People pour a lot of expectations into you because they already have their ideas about what you are based on what you gave them as a musician. So now that they realize you have a set of politics and you are willing to learn and expand how you see the world, they're saying, “No this is not the Noname I know and like. I love Amazon,” and that makes no sense.

They’re like, "We want 'Diddy Bop,' we want to feel good about your happy go lucky ass music," and I'm like, "The world is dying, all my niggas are locked up. I don't feel good, I feel angry."

When I was at the book club meeting in DC, I loved how there was just a mixture of everything. There was laughter, anger, frustration — a little bit of arguing but it was all in the same space.

It was healthy though [laughs].

I've been in the depths of "I read" leftist writer Twitter for a while. I'm curious about what it looks like to you? On one hand, all of us are pretty much on the same side, but I wonder what it's like to be thrown into the middle of it. The differing opinions, the constant arguing — I want to know what you make of it.

That's one thing that I think is the most disheartening. All of the arguing on opinions, methodology, and shit like that. I think it doesn't allow access for other people to come in. Especially when other folks do come in and it's not just like the average-fan-in-bumble-fuck-whatever-city. Some of the leftists will go in on someone also trying to figure stuff out because they're so deeply rooted in their own methodology and the way that they think things should go. There doesn't seem to be a general level of compassion from this organization to that organization.

I think reading and educating ourselves can only do so much in regards to compassion and empathy. Also, just because you read doesn't mean that you're above pettiness, which is another thing that people don't expect from some of us. 

It's weird when it's publicly done like that. We can be horrible and we can be publicly horrible on the internet. But it's definitely been a struggle for me to figure out what pockets of that base I belong to, and none of it has honestly felt fulfilling. That's why I'm so obsessed with the book club because having conversations in real life and the way people treat each other in the real world is always better. Even when you were at the DC meeting, there was hella shit that you were like, "I don't agree with that, I'm not fucking with that." But everyone was fine. You don't really get that on Twitter. It's so chaotic, it's so damn chaotic.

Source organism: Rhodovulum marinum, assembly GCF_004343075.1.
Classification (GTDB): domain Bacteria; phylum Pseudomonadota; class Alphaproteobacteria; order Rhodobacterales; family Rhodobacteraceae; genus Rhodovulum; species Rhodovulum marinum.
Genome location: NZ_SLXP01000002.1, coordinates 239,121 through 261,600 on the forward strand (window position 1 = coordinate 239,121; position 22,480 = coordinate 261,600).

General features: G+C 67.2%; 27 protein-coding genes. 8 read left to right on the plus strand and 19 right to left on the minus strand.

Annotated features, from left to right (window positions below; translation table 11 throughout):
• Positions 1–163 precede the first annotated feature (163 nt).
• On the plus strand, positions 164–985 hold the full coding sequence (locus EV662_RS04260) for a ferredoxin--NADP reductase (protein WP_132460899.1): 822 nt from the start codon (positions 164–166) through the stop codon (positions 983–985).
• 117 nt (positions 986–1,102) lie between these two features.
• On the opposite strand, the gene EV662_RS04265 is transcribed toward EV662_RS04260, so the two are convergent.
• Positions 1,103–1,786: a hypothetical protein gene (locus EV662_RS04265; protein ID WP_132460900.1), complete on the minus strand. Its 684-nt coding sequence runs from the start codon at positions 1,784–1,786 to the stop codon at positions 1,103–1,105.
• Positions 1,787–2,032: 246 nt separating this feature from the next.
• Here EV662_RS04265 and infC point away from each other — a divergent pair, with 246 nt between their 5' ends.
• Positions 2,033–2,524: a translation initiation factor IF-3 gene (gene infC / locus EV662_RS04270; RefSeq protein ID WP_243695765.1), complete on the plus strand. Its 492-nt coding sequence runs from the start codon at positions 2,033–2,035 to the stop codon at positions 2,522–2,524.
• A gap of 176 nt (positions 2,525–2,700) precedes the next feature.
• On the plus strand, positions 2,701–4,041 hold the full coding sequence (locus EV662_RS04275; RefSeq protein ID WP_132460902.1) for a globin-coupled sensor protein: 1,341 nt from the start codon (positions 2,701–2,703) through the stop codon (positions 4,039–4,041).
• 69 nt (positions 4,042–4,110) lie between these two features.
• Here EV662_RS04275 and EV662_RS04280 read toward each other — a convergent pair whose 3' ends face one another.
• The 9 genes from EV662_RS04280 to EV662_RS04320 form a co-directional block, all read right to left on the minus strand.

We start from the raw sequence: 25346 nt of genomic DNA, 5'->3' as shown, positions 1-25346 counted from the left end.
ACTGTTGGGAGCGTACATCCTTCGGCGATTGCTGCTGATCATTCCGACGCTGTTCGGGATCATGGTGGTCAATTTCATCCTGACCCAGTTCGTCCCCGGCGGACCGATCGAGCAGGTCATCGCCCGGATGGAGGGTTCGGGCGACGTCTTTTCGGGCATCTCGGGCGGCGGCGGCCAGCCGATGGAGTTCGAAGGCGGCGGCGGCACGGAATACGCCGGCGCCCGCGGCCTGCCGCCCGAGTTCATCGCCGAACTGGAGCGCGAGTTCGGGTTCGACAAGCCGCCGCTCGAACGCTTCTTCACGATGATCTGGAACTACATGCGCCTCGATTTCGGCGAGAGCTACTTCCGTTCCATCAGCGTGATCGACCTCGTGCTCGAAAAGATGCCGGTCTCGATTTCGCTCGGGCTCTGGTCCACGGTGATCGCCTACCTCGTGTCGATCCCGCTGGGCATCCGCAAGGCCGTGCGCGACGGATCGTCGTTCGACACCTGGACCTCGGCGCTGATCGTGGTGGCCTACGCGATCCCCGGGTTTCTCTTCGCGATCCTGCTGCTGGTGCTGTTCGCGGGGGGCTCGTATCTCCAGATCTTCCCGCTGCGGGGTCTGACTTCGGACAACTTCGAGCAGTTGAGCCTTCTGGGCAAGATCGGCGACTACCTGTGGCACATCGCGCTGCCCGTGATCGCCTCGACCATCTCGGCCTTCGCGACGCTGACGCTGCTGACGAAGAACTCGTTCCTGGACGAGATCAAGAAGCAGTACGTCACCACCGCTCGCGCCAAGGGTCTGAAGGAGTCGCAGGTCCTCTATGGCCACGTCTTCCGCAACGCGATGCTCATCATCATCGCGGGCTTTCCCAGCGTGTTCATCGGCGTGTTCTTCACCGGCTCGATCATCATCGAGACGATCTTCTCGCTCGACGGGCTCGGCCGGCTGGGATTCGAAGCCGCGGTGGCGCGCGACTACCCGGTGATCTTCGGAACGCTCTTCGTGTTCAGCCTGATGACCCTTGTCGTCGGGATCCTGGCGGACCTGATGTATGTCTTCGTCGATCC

[In person] you can see someone's passion and you could see that they are not just saying it to be a contrarian and whatever the fuck. Like, this is what they believe in and this is what moves them, you know what I mean? So there's a level of respect you can have, whereas on the internet you don't know if someone is just being nasty. Like, are you just gonna bring me down a peg because you want to publicly embarrass me or is it really your stance? It's hard to gauge.

Especially when there's a scarcity mindset, and people want visibility for themselves and they're trying to perform for the public. 

I'm appreciative of leftist Twitter though. It's just funny because, generally, the right seems to have a unanimous standing. The left seems so damn divided on particulars; not to say that it doesn't matter, but I wish the left was a bit more unified.

Did you expect anything going into this book club? Did you expect all this?

Oh God no, none of this. Don't get me wrong, it was definitely intentional. I definitely spent a lot of time watching Black radical documentaries on YouTube, panel discussions, and seminars with different pundits and shit. I wanted to popularize radical texts among niggas who don't fuck with it or have access. I had no idea that the Black radical tradition was even a thing because I didn't go to college. I didn't have access. I just didn't know. Then after finding out, I'm like, "Oh my god we need this to be popularized." That's why I really wanted to have some of my fake celebrity musician homies pick books as well. Like niggas may not read if I pick a book, but if Earl picks a book, if Kehlani picks a book, they’re going to read it and maybe they’ll be interested in what I’m trying to do. I want to have public conversations about [Octavia E. Butler’s] Parable of the Sower the same way niggas talk about Game of Thrones and how we have these very public conversations about Queen and Slim or something like that. I wish we could talk about a book like that.

I think it helps when the likes of Kehlani and Earl Sweatshirt recommend books because then people don't feel as dorky for reading because that's also another thing.

Yeah. It does have a corny stigma on it — that you're lame if you read. But that’s starting to go away, especially with all the new book clubs that are popping up.

Your mother owned the first Black-woman owned bookstore in Chicago. How did that impact you growing up?

For me, being in that space and being around so many different types of people from the community — like you had the brother with the kufi coming in who's like, "I'm only reading [Frantz] Fanon." And then you had the people that only read Triple Crown Publications-type books. Being in a space where there was a lot of variety in terms of Black literature, and it wasn't just specifically based on political Black text, I guess that formed how I think about my relationship with community, especially being a very hypervisible person. When the bookstore was successful, like any Black celebrity that wrote a book, she had them in the store. Some were not chill but a lot of them were cool, and I think my idea of celebrity also was shaped by that. I don't look at them in the same way other people do and by other people, I mean folks who aren't and folks who are.